-Voice of America apparatchiks (federal employees, many of them leftie journalists too) who covet Al-Hurra’s budget, and resent being frozen out of its control.
-State Department apparatchiks, especially the Arabists and the Public Diplomacy crowd, that view anything outside of their reach as a bureaucratic heresy.
-U.S. academics who are overly chummy with an Al-Hurra competitor, either because they get consultancy fees or because they’re given access. For example, Marc Lynch is an unabashed Aljazeera partisan and continuously does keyboard 'battle' on its behalf against both Al-Arabiya and Al-Hurra; the very nature of his relationship to that station is a bit of a mystery to me.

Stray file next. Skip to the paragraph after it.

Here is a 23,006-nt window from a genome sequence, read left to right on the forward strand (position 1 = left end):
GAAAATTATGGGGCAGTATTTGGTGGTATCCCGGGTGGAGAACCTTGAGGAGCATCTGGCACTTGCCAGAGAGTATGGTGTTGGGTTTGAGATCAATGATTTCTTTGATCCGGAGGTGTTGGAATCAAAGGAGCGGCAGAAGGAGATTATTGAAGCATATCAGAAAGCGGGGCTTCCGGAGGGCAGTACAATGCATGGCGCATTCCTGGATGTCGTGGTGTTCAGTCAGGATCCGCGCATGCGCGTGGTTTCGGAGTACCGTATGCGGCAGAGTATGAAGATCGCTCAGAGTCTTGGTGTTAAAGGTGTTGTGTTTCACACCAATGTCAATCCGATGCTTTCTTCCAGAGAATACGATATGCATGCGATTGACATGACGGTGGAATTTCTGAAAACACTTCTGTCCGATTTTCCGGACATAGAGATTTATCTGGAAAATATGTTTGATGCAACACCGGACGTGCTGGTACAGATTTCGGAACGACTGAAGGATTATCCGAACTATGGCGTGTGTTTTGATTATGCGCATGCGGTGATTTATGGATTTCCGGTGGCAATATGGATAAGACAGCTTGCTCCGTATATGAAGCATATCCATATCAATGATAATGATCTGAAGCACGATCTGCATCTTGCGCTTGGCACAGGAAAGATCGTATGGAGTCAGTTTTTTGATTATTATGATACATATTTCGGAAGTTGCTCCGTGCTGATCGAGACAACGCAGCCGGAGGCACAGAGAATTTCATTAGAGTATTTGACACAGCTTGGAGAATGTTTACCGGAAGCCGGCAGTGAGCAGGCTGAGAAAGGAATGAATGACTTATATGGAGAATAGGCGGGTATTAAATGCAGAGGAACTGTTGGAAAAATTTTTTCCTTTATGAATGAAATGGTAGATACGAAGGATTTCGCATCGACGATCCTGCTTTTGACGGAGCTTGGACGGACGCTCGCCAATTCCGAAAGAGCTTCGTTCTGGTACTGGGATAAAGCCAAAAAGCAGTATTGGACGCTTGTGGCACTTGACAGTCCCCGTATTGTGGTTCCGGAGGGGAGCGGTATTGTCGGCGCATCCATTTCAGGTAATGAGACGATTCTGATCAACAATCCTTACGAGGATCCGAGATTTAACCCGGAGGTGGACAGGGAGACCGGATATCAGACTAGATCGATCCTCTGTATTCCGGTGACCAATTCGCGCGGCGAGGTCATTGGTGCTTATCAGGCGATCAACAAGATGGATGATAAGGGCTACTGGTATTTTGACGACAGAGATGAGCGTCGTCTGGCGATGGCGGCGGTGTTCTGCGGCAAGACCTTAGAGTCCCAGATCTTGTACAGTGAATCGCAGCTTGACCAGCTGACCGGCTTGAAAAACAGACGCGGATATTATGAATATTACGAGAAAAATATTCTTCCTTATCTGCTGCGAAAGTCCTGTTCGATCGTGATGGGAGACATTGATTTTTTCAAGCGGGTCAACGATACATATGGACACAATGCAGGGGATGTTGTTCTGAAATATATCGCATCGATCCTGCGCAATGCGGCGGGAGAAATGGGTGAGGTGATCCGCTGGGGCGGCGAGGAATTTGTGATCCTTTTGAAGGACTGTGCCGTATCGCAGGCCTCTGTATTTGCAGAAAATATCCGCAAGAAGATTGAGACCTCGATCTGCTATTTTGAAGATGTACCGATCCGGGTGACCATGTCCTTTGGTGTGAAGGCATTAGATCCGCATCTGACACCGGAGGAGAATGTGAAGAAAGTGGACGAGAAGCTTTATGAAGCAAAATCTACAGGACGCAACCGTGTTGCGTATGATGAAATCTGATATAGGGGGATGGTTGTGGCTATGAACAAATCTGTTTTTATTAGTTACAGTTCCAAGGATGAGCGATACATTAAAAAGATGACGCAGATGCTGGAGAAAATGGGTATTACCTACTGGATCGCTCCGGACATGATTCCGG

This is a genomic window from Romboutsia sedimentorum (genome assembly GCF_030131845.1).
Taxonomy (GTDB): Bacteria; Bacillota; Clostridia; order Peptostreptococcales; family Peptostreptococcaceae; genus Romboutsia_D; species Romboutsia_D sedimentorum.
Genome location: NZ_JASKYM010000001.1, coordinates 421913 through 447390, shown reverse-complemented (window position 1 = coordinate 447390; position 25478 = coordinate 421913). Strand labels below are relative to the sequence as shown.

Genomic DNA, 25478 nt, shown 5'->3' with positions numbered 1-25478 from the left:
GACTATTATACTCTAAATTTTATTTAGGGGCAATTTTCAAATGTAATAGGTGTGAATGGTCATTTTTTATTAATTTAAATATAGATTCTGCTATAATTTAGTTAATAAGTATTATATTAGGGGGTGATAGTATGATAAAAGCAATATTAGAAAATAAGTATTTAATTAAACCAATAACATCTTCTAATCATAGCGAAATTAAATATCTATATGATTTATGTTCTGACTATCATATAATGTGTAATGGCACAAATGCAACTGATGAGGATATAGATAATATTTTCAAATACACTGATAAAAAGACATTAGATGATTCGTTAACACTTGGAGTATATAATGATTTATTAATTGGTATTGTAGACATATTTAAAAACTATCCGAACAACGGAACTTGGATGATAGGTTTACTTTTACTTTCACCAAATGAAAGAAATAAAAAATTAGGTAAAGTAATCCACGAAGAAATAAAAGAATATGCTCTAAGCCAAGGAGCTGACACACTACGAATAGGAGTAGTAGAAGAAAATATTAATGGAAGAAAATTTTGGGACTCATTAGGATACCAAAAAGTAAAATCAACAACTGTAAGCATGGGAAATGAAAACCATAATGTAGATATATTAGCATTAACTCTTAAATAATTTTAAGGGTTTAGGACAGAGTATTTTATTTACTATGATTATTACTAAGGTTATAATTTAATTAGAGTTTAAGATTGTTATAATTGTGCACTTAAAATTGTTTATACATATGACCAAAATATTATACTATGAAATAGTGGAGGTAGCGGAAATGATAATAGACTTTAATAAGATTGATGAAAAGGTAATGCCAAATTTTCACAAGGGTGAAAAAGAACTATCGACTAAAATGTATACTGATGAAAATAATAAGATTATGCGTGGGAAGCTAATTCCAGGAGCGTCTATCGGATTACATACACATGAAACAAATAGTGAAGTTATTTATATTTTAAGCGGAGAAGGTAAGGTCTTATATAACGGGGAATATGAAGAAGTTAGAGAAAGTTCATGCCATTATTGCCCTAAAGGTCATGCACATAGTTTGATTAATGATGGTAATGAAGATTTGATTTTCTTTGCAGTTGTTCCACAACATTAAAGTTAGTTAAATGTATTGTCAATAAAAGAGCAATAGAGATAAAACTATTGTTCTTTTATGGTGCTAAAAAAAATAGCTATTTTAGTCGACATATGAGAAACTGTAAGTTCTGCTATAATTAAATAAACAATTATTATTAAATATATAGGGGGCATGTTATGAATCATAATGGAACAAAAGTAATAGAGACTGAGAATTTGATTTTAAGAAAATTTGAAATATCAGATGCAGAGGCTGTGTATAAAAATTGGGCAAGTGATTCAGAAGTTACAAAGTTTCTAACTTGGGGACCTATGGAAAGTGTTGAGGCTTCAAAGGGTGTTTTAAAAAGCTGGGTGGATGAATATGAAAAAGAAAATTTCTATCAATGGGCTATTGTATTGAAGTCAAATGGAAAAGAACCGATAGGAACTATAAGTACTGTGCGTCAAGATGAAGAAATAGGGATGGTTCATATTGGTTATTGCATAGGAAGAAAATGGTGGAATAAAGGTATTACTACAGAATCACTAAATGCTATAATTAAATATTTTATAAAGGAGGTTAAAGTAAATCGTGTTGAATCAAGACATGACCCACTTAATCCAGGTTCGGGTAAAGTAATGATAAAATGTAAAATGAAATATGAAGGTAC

-The Saudis have spent billions upon billions of petrodollars gobbling up Arab language newspapers and TV stations but though their money carries plenty of clout in Washington, they won’t be able to purchase Al-Hurra from the U.S. government. So what the Saudis tried to do is convince the Bush administration and Congress to scrap Al-Hurra (…I presume the WaPo’s story is part of that Saudi effort) and to subcontract America’s message about democracy and America’s justifications for its war on terror to the Saudis by using Al-Arabiya as Washington’s platform—yeah, right, as if that's ever gonna work! But it’s not that much of a stretch to get the administration to play along with such dangerous ploys, since America had previously subcontracted its Lebanon policy to the Saudis and even though that policy proved disastrous, nothing has been done to rectify it. By taking on such subcontracts, the Saudis would make sure that America’s policies in the Middle East would not endanger the survival of the Saudi regime. In that vein, the ratings numbers were cooked to give the impression that Al-Arabiya is the market-leader in Iraq, and consequently Bush administration officials gave face-time to Al-Arabiya thus further undermining Al-Hurra—this point goes unmentioned in the WaPo story.